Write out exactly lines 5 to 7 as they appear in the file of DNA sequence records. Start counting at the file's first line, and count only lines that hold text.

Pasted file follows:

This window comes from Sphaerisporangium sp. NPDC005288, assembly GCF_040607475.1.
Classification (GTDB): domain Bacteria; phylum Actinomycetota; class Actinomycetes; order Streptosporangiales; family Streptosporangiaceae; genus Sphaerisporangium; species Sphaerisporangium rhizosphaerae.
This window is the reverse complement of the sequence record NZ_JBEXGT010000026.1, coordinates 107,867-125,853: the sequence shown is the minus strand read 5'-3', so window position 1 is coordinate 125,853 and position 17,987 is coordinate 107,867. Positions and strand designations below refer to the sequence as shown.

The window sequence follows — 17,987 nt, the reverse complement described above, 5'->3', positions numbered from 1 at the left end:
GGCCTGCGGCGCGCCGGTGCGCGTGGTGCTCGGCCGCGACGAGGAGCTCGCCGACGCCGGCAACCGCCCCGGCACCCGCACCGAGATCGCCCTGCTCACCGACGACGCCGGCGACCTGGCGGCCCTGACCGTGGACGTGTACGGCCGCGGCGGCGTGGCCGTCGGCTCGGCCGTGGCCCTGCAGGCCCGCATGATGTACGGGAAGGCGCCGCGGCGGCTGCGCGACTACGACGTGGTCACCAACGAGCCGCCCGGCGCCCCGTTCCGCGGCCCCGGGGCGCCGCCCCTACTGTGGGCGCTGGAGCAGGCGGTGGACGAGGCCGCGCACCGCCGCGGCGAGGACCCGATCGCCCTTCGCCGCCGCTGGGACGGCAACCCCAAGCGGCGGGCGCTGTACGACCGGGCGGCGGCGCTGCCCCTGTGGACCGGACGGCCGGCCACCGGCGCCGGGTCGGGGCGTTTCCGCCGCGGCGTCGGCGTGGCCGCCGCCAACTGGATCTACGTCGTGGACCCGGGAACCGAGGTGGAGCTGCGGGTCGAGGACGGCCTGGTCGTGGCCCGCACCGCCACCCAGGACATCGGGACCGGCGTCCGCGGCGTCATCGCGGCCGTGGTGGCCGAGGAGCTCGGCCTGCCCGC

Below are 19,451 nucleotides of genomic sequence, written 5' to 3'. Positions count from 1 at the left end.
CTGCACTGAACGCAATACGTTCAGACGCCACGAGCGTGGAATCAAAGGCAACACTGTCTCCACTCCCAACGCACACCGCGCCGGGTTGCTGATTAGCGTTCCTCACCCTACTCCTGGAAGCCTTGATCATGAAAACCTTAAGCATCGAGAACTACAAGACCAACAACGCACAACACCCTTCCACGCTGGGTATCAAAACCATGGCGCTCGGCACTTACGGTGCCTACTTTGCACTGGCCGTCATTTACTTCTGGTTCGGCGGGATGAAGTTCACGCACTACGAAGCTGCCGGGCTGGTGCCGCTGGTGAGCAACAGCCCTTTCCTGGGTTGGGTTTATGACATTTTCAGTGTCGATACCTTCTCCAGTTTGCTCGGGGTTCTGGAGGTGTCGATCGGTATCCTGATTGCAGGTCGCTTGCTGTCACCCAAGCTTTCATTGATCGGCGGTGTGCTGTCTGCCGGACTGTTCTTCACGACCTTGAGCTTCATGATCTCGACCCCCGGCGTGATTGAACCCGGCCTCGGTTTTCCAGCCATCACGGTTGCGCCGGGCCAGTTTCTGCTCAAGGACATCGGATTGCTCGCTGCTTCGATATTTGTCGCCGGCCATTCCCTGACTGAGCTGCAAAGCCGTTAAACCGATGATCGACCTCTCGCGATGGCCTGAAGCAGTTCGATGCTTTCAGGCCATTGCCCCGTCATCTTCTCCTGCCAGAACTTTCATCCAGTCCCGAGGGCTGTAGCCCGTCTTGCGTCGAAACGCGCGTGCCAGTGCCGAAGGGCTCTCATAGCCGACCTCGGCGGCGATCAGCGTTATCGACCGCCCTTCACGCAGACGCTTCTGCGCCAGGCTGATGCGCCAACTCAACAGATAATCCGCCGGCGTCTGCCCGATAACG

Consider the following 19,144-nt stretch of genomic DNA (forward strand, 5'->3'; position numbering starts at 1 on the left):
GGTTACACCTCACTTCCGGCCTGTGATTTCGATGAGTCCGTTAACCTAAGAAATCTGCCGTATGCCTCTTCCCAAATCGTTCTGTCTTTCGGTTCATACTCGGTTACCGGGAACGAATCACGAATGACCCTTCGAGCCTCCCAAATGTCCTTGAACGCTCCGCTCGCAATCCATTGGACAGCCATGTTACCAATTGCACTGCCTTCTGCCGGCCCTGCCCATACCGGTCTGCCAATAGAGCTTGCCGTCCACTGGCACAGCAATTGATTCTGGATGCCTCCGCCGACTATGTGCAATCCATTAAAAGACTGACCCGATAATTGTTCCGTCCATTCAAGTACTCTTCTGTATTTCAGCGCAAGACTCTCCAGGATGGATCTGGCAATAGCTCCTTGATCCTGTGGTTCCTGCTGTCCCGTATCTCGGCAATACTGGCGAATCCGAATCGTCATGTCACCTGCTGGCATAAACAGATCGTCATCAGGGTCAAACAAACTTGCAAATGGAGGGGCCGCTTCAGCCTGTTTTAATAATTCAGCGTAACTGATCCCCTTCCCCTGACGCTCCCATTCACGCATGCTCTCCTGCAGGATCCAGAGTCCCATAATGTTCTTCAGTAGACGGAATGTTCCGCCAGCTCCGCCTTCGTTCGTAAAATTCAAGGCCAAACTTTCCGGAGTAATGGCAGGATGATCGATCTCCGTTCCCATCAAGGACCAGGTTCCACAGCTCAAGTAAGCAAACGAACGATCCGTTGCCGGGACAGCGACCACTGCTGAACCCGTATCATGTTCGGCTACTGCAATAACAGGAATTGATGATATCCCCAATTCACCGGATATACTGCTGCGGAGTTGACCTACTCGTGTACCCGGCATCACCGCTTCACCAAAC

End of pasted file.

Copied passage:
GGCCTGCGGCGCGCCGGTGCGCGTGGTGCTCGGCCGCGACGAGGAGCTCGCCGACGCCGGCAACCGCCCCGGCACCCGCACCGAGATCGCCCTGCTCACCGACGACGCCGGCGACCTGGCGGCCCTGACCGTGGACGTGTACGGCCGCGGCGGCGTGGCCGTCGGCTCGGCCGTGGCCCTGCAGGCCCGCATGATGTACGGGAAGGCGCCGCGGCGGCTGCGCGACTACGACGTGGTCACCAACGAGCCGCCCGGCGCCCCGTTCCGCGGCCCCGGGGCGCCGCCCCTACTGTGGGCGCTGGAGCAGGCGGTGGACGAGGCCGCGCACCGCCGCGGCGAGGACCCGATCGCCCTTCGCCGCCGCTGGGACGGCAACCCCAAGCGGCGGGCGCTGTACGACCGGGCGGCGGCGCTGCCCCTGTGGACCGGACGGCCGGCCACCGGCGCCGGGTCGGGGCGTTTCCGCCGCGGCGTCGGCGTGGCCGCCGCCAACTGGATCTACGTCGTGGACCCGGGAACCGAGGTGGAGCTGCGGGTCGAGGACGGCCTGGTCGTGGCCCGCACCGCCACCCAGGACATCGGGACCGGCGTCCGCGGCGTCATCGCGGCCGTGGTGGCCGAGGAGCTCGGCCTGCCCGC

Below are 19,451 nucleotides of genomic sequence, written 5' to 3'. Positions count from 1 at the left end.
CTGCACTGAACGCAATACGTTCAGACGCCACGAGCGTGGAATCAAAGGCAACACTGTCTCCACTCCCAACGCACACCGCGCCGGGTTGCTGATTAGCGTTCCTCACCCTACTCCTGGAAGCCTTGATCATGAAAACCTTAAGCATCGAGAACTACAAGACCAACAACGCACAACACCCTTCCACGCTGGGTATCAAAACCATGGCGCTCGGCACTTACGGTGCCTACTTTGCACTGGCCGTCATTTACTTCTGGTTCGGCGGGATGAAGTTCACGCACTACGAAGCTGCCGGGCTGGTGCCGCTGGTGAGCAACAGCCCTTTCCTGGGTTGGGTTTATGACATTTTCAGTGTCGATACCTTCTCCAGTTTGCTCGGGGTTCTGGAGGTGTCGATCGGTATCCTGATTGCAGGTCGCTTGCTGTCACCCAAGCTTTCATTGATCGGCGGTGTGCTGTCTGCCGGACTGTTCTTCACGACCTTGAGCTTCATGATCTCGACCCCCGGCGTGATTGAACCCGGCCTCGGTTTTCCAGCCATCACGGTTGCGCCGGGCCAGTTTCTGCTCAAGGACATCGGATTGCTCGCTGCTTCGATATTTGTCGCCGGCCATTCCCTGACTGAGCTGCAAAGCCGTTAAACCGATGATCGACCTCTCGCGATGGCCTGAAGCAGTTCGATGCTTTCAGGCCATTGCCCCGTCATCTTCTCCTGCCAGAACTTTCATCCAGTCCCGAGGGCTGTAGCCCGTCTTGCGTCGAAACGCGCGTGCCAGTGCCGAAGGGCTCTCATAGCCGACCTCGGCGGCGATCAGCGTTATCGACCGCCCTTCACGCAGACGCTTCTGCGCCAGGCTGATGCGCCAACTCAACAGATAATCCGCCGGCGTCTGCCCGATAACG